Stephen wants to help some more. Awesome! I threw a block party. I sewed a sample block, set up a couple of my booth tables in the living room, laid out all the units and triangles, and told them to have at it. They laid out (18) 20-inch blocks on top of taped-together cardboard, with pieces of ancient humongo sketch paper that had been behind my desk for 15 years in between. Now I could pick up the blocks and move them upstairs to the studio.
The background fabric is not actually white… it’s a very pale misty grey, which I thought was oceany. Now I commenced a period of applying the seat of the pants to the seat of the chair, sewing a block or a block and a half a day, until hallalujah! they were all done and pressed. Dana and I laid them out on the floor.
It only took one more day to sew the blocks into a quilt top, 80 x 100, and it was ready to go to the quilter.
After consulting with my friends, I took it to Barbara Heno in Gilroy, California. Stephen and I chose a panto called Waterworld to go with the watery theme. Barbara had the quilt done for me in just a few days, and it came out exactly how I wanted, with big overall swirls and eddies.
Barbara doesn’t have a website but if you’d like contact info, just shoot me an email.
I left for Modesto with Dana in charge of the quilt transfer. Stephen came that night and took it away, very pleased with his super secret surprise.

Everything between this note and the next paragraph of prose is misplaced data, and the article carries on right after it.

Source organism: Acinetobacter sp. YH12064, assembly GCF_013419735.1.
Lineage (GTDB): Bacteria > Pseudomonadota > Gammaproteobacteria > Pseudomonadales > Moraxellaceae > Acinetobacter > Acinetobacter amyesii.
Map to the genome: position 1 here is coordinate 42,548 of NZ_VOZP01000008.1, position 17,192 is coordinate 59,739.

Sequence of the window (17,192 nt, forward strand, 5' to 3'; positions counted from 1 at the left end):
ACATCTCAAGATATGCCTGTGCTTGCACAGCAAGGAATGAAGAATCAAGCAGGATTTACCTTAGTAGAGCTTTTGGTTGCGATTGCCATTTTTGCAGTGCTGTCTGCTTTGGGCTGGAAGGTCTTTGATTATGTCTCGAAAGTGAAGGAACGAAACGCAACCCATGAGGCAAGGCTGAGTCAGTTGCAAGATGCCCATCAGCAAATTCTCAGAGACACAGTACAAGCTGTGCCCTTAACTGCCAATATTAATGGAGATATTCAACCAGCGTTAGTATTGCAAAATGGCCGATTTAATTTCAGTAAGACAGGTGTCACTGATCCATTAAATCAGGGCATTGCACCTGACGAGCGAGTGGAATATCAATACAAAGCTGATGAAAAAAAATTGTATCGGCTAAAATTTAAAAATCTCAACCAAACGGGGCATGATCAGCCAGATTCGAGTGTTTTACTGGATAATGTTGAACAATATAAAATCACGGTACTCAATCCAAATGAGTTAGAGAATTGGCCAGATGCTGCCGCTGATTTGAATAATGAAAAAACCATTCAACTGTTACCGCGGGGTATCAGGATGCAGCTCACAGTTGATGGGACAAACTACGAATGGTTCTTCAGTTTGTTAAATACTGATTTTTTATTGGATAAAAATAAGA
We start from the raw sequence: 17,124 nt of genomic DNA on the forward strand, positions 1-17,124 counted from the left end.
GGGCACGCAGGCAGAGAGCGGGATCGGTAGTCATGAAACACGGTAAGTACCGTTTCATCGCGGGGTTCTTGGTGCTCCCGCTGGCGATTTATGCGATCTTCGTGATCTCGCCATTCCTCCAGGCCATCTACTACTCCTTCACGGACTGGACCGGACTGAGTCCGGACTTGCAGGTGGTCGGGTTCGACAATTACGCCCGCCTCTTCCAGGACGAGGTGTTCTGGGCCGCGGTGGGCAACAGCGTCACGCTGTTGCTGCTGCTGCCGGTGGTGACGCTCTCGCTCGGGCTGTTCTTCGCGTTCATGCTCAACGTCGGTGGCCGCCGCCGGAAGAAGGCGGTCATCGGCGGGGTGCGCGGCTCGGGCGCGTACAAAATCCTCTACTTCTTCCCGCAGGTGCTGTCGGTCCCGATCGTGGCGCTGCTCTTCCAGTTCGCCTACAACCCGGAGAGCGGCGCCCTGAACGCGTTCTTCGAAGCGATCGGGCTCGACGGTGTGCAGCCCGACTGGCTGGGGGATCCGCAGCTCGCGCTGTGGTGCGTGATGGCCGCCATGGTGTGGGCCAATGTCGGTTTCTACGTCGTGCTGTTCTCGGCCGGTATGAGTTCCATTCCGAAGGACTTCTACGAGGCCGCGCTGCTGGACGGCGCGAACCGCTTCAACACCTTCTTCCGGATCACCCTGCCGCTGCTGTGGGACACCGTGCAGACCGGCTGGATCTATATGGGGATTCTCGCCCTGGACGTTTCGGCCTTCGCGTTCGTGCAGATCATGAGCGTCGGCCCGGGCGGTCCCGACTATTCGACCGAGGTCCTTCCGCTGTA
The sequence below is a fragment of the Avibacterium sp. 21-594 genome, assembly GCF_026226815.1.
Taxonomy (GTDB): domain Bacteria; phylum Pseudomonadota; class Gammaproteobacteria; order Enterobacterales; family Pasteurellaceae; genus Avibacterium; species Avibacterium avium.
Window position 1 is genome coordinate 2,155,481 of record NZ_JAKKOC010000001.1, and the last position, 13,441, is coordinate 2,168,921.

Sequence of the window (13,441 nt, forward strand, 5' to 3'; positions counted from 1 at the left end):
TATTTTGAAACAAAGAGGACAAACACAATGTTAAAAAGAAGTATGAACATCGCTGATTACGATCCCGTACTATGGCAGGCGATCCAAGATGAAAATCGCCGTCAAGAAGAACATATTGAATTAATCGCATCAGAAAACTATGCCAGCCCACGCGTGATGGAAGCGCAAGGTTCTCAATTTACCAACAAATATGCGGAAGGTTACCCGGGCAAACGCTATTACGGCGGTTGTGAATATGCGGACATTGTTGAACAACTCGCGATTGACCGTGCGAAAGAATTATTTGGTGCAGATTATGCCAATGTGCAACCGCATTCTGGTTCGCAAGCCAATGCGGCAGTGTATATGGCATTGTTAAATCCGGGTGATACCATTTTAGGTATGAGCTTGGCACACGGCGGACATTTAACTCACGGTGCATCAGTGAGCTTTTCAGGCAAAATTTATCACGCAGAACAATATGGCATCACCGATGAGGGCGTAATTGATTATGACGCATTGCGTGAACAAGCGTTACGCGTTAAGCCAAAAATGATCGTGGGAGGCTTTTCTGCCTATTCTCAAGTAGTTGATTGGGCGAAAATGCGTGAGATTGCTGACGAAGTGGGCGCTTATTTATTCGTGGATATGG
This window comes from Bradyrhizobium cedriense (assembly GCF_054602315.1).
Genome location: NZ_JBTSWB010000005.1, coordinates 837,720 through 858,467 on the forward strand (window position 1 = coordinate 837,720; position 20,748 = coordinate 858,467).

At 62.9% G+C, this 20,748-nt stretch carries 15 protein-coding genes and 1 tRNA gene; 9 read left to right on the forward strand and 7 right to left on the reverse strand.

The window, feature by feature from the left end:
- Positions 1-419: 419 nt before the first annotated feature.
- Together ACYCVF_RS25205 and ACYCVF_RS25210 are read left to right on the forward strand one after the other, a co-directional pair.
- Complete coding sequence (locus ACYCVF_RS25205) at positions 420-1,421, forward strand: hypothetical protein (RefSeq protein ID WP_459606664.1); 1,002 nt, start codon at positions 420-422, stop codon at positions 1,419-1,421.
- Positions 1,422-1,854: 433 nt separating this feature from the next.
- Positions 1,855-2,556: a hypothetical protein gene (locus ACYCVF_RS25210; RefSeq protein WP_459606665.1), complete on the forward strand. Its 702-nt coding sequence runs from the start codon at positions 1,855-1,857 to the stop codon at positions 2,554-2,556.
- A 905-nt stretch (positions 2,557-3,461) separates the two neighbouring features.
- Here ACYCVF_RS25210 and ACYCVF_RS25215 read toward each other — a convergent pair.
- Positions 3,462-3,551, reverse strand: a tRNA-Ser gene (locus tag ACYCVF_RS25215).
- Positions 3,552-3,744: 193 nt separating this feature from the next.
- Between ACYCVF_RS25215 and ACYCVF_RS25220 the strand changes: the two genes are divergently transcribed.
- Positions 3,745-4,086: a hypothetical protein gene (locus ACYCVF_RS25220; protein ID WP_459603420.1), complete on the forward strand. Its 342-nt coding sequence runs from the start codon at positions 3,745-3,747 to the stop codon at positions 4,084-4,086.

Along with the quilt went a small bottle of Synthrapol that Tammy gave me for the initial washing.
Sigh. I did it ya’ll. I, the appliqué enthusiast and specialist who makes wall quilts, I pieced a queen size Ocean Waves quilt. Boom!
Next time, back to appliqué and the critter who popped into my head and wouldn’t go away.
By Kay Mackenzie
Greetings gentle quilters, here’s wishing that the new year treats you well!
The delightful Anne Sutton of Bunny Hill Designs is launching a new free-pattern-every-month that she’s calling the Snow Happy Hearts Club. It’s a series of ornaments, one a month that you can make featuring Anne’s super adorable designs. Check it out!
Myself I’ve been working hard on a couple of projects over the holidays… one is a super secret piecing project (that’s right, I said piecing believe it or not) that I will be able to reveal soon. The other is a new appliqué pattern featuring an animal that popped into my head one day and wouldn’t leave :) Stay tuned. also coming soon.
Update to Kitten Cavalcade:
Giselle, now called Corkie, has gone to live with Minnie! That’s right, Helen decided to get her kitten a kitten, and these buddies are now lifelong companions.
Gunther was adopted the same day by a nice family that I was lucky enough to meet down at the shelter. He’s now known as Milo.
We thought we were done for the season and packed everything up. However, on new Year’s Eve I received a call from the shelter that there was one more, very late little kitten that needed foster. I couldn’t get her off my mind, so the next day I went down there to see if they had found anyone yet. They had not, so I brought the tiny little black thing home with me.
It’s hard to get a photo of Molly… she’s a kitten in motion, a spunky, feisty little mighty mite.
Dana got this shot of her in a moment of repose.
Single kittens tend to treat human hands like other kittens and treat them accordingly, but we’re working on it and she is learning to be an exceedingly sweet kitty. She’s a total lap cat, and sleeps on our heads at night.
Until next time,
By Kay Mackenzie